Olé Tarantula kicks off with what could very well be The Soft Boys covering “If You Were a Priest”: “Adventure Rocketship,” where he explains, “I’m coming for you someday/As faithful as a mummy/Discovered in a crater.” “Underground Sun” is a eulogy of sorts for a friend of Hitchcock’s who passed away. “You lie so lonely/Listening to the silence of the graves/You don’t belong there/You belong down south among the waves/Underground sun/I miss you.” Celebratory in style, it features beautiful harmonies from Chris Ballew (Presidents of the United States of America), Sean Nelson (Harvey Danger), and Morris Windsor (Soft Boys, Egyptians). Soft Boys guitarist Kimberley Rew also makes a cameo (here, and on “Museum of Sex” and “The Authority Box”). Speaking of “Museum of Sex,” don’t expect it to be too literal: “On this roof I play this riff/Play it till my hands are hollow/You can play to the tomatoes/You can play to the Apollo.” But then: “In the end I’ll be a skull/Through my eyes the eels will wallow/In the end I’ll be a warning/Time is not for us to follow.” Still: “Music is the antidote/To the world of pain and sorrow.” He’s got a point. It is a good riff, with some appropriately grunting saxophones.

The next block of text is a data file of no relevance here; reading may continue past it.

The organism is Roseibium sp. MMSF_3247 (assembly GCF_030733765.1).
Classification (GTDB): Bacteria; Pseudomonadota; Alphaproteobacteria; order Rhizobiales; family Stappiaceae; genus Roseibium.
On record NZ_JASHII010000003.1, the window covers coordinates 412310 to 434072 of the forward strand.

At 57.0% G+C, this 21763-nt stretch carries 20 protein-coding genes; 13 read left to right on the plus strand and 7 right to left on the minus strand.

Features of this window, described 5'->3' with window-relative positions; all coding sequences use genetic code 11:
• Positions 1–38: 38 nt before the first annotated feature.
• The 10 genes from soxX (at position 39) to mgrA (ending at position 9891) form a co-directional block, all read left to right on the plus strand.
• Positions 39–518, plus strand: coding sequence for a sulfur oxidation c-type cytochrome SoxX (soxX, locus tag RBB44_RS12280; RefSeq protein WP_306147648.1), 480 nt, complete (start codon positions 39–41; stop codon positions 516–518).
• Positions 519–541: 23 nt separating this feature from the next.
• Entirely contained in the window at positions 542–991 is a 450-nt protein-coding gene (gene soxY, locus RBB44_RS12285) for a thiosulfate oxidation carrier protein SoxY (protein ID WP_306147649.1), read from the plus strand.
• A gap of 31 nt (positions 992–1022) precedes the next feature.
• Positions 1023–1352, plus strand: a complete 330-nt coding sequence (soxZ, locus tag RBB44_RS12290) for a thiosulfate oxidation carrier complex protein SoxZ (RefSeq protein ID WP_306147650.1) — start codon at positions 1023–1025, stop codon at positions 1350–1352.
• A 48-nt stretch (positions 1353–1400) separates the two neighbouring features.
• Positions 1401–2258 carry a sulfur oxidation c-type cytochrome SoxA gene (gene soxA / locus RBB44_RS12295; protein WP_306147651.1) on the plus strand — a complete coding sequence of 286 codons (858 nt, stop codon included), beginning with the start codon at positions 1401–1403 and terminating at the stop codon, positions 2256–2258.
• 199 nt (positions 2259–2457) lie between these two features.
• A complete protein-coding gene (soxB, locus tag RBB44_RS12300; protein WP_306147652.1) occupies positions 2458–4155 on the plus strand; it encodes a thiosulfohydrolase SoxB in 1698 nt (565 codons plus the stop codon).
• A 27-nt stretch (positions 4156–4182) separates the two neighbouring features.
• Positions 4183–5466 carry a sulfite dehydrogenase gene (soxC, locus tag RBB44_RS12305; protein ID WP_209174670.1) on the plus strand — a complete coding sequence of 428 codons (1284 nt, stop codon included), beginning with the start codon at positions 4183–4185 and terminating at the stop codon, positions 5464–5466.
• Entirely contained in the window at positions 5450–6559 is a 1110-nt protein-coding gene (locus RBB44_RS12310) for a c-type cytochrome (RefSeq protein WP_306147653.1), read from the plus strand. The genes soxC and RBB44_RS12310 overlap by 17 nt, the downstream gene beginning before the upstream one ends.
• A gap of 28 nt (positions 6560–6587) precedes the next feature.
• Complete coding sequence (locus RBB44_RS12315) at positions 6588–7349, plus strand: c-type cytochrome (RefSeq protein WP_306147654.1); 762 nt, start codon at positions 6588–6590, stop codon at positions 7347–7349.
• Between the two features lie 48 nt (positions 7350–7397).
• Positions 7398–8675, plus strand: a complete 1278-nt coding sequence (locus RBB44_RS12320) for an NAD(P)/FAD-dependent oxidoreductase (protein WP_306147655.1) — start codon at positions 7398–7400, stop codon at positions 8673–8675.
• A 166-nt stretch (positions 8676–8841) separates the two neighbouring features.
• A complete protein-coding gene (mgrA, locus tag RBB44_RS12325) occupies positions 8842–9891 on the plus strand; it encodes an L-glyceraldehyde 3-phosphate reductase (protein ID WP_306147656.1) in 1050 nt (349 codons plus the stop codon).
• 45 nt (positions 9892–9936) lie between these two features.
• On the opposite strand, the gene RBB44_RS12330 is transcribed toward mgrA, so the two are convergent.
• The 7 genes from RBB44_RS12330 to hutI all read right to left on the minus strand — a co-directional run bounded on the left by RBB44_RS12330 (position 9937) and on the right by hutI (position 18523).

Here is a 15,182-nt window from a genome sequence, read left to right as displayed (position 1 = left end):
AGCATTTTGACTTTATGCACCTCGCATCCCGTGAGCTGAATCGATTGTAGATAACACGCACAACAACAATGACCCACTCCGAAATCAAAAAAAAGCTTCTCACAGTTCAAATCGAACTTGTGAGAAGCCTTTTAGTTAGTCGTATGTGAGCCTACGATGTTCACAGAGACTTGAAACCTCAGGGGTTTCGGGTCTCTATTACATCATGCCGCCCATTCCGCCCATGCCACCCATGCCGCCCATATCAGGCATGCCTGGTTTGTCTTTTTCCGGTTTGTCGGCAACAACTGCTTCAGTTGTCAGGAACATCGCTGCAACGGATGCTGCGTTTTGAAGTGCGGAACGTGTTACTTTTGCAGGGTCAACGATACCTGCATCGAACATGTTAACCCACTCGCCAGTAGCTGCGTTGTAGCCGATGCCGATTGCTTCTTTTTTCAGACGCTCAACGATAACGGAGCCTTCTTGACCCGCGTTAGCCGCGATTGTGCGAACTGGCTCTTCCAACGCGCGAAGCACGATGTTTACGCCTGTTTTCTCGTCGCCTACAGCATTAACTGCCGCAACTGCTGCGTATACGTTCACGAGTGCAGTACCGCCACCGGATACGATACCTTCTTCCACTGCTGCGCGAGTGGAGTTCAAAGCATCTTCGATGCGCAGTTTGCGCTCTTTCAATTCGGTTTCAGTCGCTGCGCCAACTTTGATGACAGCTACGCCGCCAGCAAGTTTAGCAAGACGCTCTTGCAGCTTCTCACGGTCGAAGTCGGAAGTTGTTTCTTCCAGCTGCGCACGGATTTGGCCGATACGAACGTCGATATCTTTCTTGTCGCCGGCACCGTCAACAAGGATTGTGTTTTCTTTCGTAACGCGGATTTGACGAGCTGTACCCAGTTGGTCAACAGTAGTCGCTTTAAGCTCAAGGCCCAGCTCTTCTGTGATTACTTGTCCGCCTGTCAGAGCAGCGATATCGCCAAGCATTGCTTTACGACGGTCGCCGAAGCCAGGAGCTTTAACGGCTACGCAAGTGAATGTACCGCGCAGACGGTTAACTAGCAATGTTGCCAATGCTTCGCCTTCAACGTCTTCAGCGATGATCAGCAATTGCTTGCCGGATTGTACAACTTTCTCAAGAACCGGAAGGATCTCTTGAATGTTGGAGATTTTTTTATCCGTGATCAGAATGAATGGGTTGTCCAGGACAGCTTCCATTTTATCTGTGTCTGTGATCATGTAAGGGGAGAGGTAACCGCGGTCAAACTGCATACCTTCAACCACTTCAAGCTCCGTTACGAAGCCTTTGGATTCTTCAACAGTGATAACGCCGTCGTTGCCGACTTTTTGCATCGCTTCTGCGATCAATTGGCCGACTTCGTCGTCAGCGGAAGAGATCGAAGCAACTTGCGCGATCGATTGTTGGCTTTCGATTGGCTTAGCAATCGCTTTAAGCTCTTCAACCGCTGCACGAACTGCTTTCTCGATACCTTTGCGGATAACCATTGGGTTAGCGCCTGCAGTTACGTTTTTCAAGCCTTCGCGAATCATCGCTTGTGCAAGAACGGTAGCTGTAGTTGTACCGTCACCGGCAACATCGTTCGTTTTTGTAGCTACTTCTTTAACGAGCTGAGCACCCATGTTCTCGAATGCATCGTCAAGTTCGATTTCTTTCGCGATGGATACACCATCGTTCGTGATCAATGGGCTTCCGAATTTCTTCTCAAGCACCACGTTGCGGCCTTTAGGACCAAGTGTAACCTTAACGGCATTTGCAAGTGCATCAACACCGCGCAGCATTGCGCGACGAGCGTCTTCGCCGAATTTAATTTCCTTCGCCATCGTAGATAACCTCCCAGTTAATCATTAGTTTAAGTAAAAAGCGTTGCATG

“Belltown Ramble” is a bit of a lengthy, well, ramble. “And you wanna know what is/And also what is not/Don’t you, girl?/It’s an independent life/And you want to see your eyes/Reflected in the world.” Well, don’t we all? Shortly, though, “Then you find the Uzbek warlord/You collide with Tamerlane/His teeth are brown.” Then things get faintly apocalyptic: